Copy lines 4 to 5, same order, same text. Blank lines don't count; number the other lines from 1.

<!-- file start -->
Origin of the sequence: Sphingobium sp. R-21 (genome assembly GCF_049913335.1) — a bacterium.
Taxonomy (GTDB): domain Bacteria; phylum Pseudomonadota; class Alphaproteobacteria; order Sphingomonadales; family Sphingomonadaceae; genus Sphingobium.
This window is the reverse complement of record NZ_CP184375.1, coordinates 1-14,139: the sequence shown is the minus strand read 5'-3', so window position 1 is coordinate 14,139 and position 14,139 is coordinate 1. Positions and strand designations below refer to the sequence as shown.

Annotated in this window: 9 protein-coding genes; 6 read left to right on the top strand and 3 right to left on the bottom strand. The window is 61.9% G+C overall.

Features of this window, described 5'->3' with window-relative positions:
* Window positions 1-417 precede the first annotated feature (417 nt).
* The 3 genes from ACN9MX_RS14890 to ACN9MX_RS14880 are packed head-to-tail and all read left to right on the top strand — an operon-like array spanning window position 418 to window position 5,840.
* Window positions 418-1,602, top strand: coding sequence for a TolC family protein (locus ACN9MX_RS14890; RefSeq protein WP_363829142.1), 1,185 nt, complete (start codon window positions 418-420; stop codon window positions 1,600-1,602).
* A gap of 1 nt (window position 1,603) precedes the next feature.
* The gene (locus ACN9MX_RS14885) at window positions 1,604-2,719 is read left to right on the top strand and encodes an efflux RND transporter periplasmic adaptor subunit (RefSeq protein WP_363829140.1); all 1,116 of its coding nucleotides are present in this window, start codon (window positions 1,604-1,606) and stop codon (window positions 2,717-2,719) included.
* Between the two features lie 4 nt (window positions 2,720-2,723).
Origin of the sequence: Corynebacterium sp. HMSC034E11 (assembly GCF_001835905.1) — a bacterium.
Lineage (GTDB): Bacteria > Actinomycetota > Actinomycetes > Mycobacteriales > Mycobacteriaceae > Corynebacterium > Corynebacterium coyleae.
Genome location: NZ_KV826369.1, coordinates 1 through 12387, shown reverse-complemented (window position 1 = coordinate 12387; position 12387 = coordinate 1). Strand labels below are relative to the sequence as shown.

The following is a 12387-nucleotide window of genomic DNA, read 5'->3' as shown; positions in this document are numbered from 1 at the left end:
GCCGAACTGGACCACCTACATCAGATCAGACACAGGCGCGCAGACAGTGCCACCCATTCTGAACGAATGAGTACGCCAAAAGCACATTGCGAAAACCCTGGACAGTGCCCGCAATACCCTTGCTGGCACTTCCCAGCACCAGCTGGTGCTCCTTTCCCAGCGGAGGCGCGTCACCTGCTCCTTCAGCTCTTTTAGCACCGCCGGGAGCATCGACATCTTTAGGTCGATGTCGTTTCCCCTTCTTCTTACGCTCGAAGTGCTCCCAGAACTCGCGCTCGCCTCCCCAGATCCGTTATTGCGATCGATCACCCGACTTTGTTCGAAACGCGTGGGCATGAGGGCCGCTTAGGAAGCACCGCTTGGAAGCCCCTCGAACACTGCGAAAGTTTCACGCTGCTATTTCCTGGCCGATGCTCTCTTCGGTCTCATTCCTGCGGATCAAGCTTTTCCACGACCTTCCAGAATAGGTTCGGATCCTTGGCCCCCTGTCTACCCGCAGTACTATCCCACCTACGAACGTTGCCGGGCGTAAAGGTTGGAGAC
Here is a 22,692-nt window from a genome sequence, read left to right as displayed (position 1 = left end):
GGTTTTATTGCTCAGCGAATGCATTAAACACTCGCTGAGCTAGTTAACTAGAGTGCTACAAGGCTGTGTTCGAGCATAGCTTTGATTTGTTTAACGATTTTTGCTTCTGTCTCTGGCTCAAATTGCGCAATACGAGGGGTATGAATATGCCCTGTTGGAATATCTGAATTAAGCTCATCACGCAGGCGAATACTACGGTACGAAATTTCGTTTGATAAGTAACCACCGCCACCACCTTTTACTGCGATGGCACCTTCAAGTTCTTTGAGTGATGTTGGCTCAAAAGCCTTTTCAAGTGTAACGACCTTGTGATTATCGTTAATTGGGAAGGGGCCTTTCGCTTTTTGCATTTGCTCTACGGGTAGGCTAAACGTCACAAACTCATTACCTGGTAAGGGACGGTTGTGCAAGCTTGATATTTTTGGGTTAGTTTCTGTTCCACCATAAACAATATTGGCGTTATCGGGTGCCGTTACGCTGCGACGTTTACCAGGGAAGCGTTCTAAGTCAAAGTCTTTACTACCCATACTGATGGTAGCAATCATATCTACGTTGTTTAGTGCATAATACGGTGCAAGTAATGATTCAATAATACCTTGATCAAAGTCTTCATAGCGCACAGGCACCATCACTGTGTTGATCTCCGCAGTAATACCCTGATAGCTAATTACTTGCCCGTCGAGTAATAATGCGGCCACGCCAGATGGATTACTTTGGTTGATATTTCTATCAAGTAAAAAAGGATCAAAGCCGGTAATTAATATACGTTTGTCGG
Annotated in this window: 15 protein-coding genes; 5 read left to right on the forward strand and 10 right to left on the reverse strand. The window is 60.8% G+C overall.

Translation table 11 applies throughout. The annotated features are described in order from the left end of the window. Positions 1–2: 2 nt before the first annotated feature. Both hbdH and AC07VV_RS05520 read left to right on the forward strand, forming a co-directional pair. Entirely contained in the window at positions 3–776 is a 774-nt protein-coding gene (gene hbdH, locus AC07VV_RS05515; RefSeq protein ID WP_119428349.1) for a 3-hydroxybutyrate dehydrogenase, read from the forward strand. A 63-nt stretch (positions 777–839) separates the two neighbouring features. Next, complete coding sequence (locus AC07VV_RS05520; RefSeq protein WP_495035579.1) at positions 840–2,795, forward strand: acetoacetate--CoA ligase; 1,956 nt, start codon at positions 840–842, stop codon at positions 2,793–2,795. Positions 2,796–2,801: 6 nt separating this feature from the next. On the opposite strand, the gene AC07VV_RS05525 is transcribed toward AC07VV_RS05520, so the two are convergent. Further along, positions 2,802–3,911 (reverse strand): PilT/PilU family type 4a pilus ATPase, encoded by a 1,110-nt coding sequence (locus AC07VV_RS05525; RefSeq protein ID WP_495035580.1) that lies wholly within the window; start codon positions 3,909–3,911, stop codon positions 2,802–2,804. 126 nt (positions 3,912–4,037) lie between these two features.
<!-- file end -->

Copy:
Annotated in this window: 9 protein-coding genes; 6 read left to right on the top strand and 3 right to left on the bottom strand. The window is 61.9% G+C overall.

Features of this window, described 5'->3' with window-relative positions: